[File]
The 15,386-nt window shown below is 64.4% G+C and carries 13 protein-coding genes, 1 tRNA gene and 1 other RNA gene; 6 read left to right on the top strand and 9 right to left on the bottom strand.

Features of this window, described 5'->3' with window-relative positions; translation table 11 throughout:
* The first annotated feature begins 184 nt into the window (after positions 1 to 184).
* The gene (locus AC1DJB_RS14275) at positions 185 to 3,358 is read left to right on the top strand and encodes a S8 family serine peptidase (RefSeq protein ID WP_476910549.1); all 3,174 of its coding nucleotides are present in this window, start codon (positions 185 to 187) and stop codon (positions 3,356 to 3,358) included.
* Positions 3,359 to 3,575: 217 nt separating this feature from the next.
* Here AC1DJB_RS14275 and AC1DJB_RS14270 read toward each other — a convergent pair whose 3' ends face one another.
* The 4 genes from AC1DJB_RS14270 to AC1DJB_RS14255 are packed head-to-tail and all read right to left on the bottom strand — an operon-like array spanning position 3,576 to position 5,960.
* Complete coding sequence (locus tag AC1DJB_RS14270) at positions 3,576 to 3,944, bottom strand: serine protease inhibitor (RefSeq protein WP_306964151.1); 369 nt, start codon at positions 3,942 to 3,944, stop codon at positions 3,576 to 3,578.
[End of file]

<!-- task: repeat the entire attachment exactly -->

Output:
The 15,386-nt window shown below is 64.4% G+C and carries 13 protein-coding genes, 1 tRNA gene and 1 other RNA gene; 6 read left to right on the top strand and 9 right to left on the bottom strand.

Features of this window, described 5'->3' with window-relative positions; translation table 11 throughout:
* The first annotated feature begins 184 nt into the window (after positions 1 to 184).
* The gene (locus AC1DJB_RS14275) at positions 185 to 3,358 is read left to right on the top strand and encodes a S8 family serine peptidase (RefSeq protein ID WP_476910549.1); all 3,174 of its coding nucleotides are present in this window, start codon (positions 185 to 187) and stop codon (positions 3,356 to 3,358) included.
* Positions 3,359 to 3,575: 217 nt separating this feature from the next.
* Here AC1DJB_RS14275 and AC1DJB_RS14270 read toward each other — a convergent pair whose 3' ends face one another.
* The 4 genes from AC1DJB_RS14270 to AC1DJB_RS14255 are packed head-to-tail and all read right to left on the bottom strand — an operon-like array spanning position 3,576 to position 5,960.
* Complete coding sequence (locus tag AC1DJB_RS14270) at positions 3,576 to 3,944, bottom strand: serine protease inhibitor (RefSeq protein WP_306964151.1); 369 nt, start codon at positions 3,942 to 3,944, stop codon at positions 3,576 to 3,578.